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The tide is starting to turn on one of Trump's favorite industries

Updated 7:31 AM ET, Fri August 23, 2019

Washington (CNN) - The tide is starting to turn on one of President Donald Trump's favorite industries: Steel.

In Michigan, US Steel is temporarily laying off about 200 workers at a plant just outside Detroit. In western Pennsylvania, 78 people are about to lose their jobs when the Akers National Roll Company closes by the end of September and between 80 to 100 workers could be laid off from at an NLMK-owned plant outside of Pittsburgh.

Steel industry jobs are heavily concentrated in swing states that were key to Trump's victory in 2016.

Between Pennsylvania, where Trump won in 2016 by a small margin, and Ohio, where he turned an Obama state red, there are about 19,400 jobs at steel and iron mills, according to data from the Federal Reserve Bank of St. Louis.

And Trump has made reviving American manufacturing, and specifically steel, a centerpiece of his presidency.

Just last week, Trump went to Pennsylvania for the 13th time since his inauguration, boasting what he says is a revival of the US steel industry thanks to tariffs he imposed last year.

"Pennsylvania steel raised the skyscrapers that built our cities. Steel was dead, your business was dead. I don't want to be overly crude, your business was dead. I put a little thing called a 25% tariff on all the dumped steel, now your business is thriving," he said, speaking at a petrochemical plant.

Administration officials argue that the steel industry needs protection because it is vital to national security. Steel producers have long argued that other countries like China have dumped unfairly priced steel into the US market.

"Our steel industry is essential to our national security and the President has shown he will not sit idly by and watch unfair practices threaten our safety and security," deputy White House press secretary Judd Deere said in a statement to CNN.

"Because of the President's fight for a fair and reciprocal playing field, steel companies are expanding operations and attracting new workers," he added.

It's true that the industry got a boost from the tariffs initially. The price of US-made steel jumped and production in the United States grew. Producers announced they were restarting a handful of mills, expanding existing plants, and had plans to build new ones.

The Trump campaign says that's a success.

"Under President Trump, US steel is finally making a comeback," said Kayleigh McEnany, national press secretary for the President's 2020 campaign, in a statement provided to CNN.

"Thanks to President Trump, US steel production was up 6% last year and is up 4.5% so far this year. Steel workers have seen their paychecks increase by 14% — the highest increase in six years," she added.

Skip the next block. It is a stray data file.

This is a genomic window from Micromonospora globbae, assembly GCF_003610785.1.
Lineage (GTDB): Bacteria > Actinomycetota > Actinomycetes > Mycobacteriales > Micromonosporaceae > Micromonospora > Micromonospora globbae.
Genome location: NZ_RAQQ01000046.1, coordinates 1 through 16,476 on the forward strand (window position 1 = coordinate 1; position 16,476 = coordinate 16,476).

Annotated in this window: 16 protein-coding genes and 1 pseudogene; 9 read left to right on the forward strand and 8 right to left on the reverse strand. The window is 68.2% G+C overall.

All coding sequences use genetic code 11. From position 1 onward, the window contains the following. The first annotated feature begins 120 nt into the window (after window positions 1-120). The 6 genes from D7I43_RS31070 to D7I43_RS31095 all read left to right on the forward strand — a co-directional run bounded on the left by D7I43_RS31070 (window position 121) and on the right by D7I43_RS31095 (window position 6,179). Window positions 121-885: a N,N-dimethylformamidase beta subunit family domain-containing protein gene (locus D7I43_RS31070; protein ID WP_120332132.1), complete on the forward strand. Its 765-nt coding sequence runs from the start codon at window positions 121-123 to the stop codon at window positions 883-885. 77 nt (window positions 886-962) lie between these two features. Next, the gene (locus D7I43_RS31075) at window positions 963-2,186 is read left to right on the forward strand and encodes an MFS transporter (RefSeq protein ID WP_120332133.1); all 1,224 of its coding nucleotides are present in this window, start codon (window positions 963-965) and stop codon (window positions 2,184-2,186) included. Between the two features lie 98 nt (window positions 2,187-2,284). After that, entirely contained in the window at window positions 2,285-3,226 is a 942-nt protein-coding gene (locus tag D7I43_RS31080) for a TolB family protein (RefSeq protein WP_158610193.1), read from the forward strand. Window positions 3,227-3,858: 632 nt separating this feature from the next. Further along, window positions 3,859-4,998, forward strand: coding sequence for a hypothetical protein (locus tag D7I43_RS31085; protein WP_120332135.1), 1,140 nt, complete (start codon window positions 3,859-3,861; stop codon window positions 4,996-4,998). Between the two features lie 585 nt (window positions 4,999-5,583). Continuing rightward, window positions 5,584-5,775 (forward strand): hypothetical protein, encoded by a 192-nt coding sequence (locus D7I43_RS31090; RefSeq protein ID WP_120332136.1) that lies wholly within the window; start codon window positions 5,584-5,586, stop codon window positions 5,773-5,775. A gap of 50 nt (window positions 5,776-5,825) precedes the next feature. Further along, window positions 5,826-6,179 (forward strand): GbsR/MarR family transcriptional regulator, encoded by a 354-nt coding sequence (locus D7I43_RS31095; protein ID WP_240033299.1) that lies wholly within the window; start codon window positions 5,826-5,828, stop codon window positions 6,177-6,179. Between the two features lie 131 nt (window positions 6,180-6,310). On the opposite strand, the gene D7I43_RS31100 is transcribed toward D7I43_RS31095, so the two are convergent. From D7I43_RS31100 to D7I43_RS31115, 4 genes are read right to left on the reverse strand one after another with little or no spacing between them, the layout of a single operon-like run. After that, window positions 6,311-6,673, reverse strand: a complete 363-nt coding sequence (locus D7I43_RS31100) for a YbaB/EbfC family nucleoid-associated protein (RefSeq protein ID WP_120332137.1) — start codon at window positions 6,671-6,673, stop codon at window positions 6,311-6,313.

Last year, the United Steelworkers union did negotiate a new contract with US Steel that included a 14% raise over four years. The workers had agreed to a wage freeze in the previous contract.

And the industry added about 5,000 jobs in the year after the tariffs went into place, about 1,000 more than it did during the same time period a year earlier, according to data from the Bureau of Labor Statistics.

But there are other signs the industry is slowing amid softening global demand. About 1,600 jobs were created during the first six months of this year, compared to 2,800 during the last six months of 2018.

US Steel cut its earnings outlook earlier this year and has plans to reduce production at another plant in Indiana. Its shares are down 60% over the past year. Other big steel companies like Nucor and Steel Dynamics are forecasting lower profits, too.

"I think it's a harbinger. Despite Trump's best efforts, the next year isn't looking too bright for the steel industry," said Gary Hufbauer, a senior fellow at the Peterson Institute for International Economics.

There are a few factors contributing to the industry's troubles. Business uncertainty, fueled by Trump's trade war, has slowed investment. A weakening global economy and growing anxiety about a US recession in the United States are a drag on the industry, Hufbauer said.

There are indications that things are slowing among the broader manufacturing sector as well, as tariffs raise the price for some component products needed to make items like sneakers and bicycles in the United States.

A key manufacturing sector index released Thursday hit a 119-month low Thursday, indicating that the industry shrunk for the first time since September 2009.

Additionally, jobless claims are up in key manufacturing states since the Trump administration put tariffs on a wide ranging list of about $250 billion of Chinese-made goods last fall, according to a recent BofA Merrill Lynch Global Research report.

While there was accelerated growth in manufacturing jobs during Trump's first two years, economists are skeptical of describing it as a comeback.

In Ohio, Wisconsin and Pennsylvania, for example, the number of manufacturing jobs are well off their 1990s peak and still haven't recovered to their pre-2008 levels.

"It's more of a stabilization than a comeback," Hufbauer said.


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